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AIM-The Case Method and Management Effectiveness

The Asian Institute of Management, Manila is one of the few schools in Asia today that use the case method exclusively. AIM's roots run deep, having been established in partnership with Harvard Business School, the vanguard of case method teaching. The Institute has seen competent students come through their MBA program to become very successful in their chosen careers.

AIM alumni testify that it is the case method that has really helped their careers progress. “Taking the real world scenario I can feel the difference in my work place after going through the MBA program," says Deepti Srivastava, MBA 2008, Global Marketing Manager for Hexaware Technologies. “I'm thankful to all my Professors who did a pretty good job of drilling us and I am proud to be a part of AIM."

“The Case method is a very practical way of approaching a course such as MBA," says Deutsche Bank Philippines Business Analyst Mohit Khandelwal, MBA2009. “Studying under the case method means that you will be made to go that extra mile compared to a plain vanilla lecture approach. To quote an example, not only do you have to understand the concept but also apply it in a real-life case scenario. It trains you to apply the various tools in order to analyze the core issue (not to forget that you also learn to integrate). This training for me has made the transition back to work-life not only simpler but also beneficial especially in problem diagnosis."

“The case method has helped me to think, analyze and look for solutions to issues in a structured manner," said Rohan Khera, MBA 2009, Hewlett-Packard Singapore Product
Marketing Manager. “The real life marketing & strategy cases that I discussed in the case rooms at AIM have equipped me with good frameworks that help extensively in my role as a marketing manager."

“The case method helped us develop the ablity to analyze and synthesize various business scenarios," says Savtanter Gadoo, MBA 2009, Consultant for Cognizant Business Consulting India. “The theory of business is important to know but it is critical to understand how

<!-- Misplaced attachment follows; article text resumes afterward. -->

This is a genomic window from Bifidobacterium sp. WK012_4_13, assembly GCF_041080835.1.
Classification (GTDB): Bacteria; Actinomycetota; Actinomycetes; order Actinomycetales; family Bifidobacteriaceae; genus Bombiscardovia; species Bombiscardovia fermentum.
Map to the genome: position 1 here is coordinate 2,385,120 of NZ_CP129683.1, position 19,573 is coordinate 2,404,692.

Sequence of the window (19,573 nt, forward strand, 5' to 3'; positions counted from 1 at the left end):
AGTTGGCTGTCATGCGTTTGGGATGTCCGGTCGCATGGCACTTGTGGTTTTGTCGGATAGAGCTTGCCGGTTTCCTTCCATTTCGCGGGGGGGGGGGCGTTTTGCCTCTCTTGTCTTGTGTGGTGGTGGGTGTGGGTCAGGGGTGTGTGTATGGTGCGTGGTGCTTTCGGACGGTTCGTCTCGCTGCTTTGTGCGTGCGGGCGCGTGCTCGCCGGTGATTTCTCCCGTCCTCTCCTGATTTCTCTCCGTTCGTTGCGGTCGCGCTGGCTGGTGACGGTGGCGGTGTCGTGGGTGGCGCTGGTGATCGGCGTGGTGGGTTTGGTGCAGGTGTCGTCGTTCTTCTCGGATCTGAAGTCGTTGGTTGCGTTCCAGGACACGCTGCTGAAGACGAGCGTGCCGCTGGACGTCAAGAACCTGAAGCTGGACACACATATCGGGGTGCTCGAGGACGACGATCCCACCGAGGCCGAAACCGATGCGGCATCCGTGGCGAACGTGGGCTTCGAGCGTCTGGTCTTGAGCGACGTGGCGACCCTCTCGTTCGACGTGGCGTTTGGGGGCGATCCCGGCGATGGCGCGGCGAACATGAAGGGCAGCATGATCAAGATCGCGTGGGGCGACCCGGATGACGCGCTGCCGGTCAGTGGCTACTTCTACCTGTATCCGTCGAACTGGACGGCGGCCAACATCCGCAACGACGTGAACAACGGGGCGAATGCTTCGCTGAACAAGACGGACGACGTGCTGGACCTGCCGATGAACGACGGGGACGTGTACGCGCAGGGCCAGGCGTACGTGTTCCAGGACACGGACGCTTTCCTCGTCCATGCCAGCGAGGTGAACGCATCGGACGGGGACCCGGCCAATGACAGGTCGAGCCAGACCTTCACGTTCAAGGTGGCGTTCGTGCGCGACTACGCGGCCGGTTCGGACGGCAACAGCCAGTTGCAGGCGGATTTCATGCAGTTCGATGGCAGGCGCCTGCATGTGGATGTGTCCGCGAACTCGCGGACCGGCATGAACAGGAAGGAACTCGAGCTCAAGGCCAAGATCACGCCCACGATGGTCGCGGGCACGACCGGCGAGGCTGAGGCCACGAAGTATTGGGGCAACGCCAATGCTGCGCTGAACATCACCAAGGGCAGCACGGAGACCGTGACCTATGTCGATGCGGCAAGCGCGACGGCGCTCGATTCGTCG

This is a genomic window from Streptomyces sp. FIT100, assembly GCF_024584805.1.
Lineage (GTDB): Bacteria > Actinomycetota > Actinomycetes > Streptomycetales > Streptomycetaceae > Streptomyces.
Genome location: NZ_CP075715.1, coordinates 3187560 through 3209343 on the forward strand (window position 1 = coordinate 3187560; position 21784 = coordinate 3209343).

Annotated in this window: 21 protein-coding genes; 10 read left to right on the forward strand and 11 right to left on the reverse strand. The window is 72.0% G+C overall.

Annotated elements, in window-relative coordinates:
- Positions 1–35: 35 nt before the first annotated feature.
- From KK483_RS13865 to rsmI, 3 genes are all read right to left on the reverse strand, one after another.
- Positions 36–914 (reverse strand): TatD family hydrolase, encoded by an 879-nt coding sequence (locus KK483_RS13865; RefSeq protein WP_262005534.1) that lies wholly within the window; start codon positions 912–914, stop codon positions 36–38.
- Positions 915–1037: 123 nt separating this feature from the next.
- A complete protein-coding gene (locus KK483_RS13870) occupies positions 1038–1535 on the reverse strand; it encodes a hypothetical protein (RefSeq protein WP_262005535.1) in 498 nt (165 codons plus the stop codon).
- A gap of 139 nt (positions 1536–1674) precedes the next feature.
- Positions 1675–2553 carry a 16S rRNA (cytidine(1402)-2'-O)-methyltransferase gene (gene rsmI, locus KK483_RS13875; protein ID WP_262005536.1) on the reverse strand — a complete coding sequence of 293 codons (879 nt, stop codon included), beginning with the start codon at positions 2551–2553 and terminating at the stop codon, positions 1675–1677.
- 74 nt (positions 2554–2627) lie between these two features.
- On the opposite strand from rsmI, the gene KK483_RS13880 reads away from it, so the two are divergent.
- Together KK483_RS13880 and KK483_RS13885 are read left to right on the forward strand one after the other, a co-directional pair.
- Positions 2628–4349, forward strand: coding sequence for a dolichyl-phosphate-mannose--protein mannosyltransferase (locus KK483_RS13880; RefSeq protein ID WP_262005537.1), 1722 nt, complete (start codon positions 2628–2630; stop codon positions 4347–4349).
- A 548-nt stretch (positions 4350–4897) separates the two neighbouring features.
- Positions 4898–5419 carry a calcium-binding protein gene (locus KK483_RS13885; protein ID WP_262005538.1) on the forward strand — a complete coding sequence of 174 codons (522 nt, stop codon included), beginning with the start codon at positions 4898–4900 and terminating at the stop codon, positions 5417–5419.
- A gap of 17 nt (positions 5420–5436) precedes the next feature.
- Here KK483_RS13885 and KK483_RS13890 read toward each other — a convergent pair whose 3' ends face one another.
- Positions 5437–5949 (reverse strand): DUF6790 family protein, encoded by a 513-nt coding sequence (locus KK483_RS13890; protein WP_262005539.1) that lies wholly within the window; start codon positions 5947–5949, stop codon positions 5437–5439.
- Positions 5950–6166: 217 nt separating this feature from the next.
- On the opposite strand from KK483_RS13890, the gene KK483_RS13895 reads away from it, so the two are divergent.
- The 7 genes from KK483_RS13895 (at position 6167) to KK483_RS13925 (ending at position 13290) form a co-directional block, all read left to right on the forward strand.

to implement it. That is where the case method comes handy."

AIM students go through intensive training with 800 cases during the 16-month MBA program. In the beginning of the program, students take a Myers-Briggs Type Indicator (MBTI) test, to assess their personalities. MBTI results, nationalities, gender, and work experiences
are taken into consideration when students are assigned to their learning teams. Cases, assignments, and projects must be done with the assigned learning teams. With this setup, students learn to communicate and deal with different personalities and backgrounds.

Students also undergo a tradition called Written Analysis of Cases (WAC). A case is usually given on Friday afternoon at 5pm and a complete analysis and action plan must be submitted by 8am the next morning. Students learn to perform under pressure, grooming them to make critical decisions and manage a complex set of tasks. At the end of the program, they return to work with a rich experience and extensive management capabilities.

AIM offers the highest quality and most rigorous forms of management training in Asia today.AIM is one of only 20 schools in Asia with full AACSB accreditation (Association to Advance Collegiate Schools of Business). Since 2001, AIM has consistently ranked among the Top 100 world business schools in the Aspen Institute's Beyond Grey Pinstripes. AIM also generates cutting edge knowledge in Asian development topics such as entrepreneurship, country business systems, microfinancing, and private-public partnerships. AIM is also a founding member and peer of Association of Asia-Pacific Business Schools (AAPBS), comprising the business schools such as CUHK, HKUST, KAIST, Keio University, NUS, Queensland, Sasin, Otago, and Tsinghua.

(Note: This is a sponsored article and has NOT been written by the PaGaLGuY Editorial Team. It is intended from an informational perspective only and it is upto the readers to research and verify the claims and judgments in the article before reaching a conclusion.)

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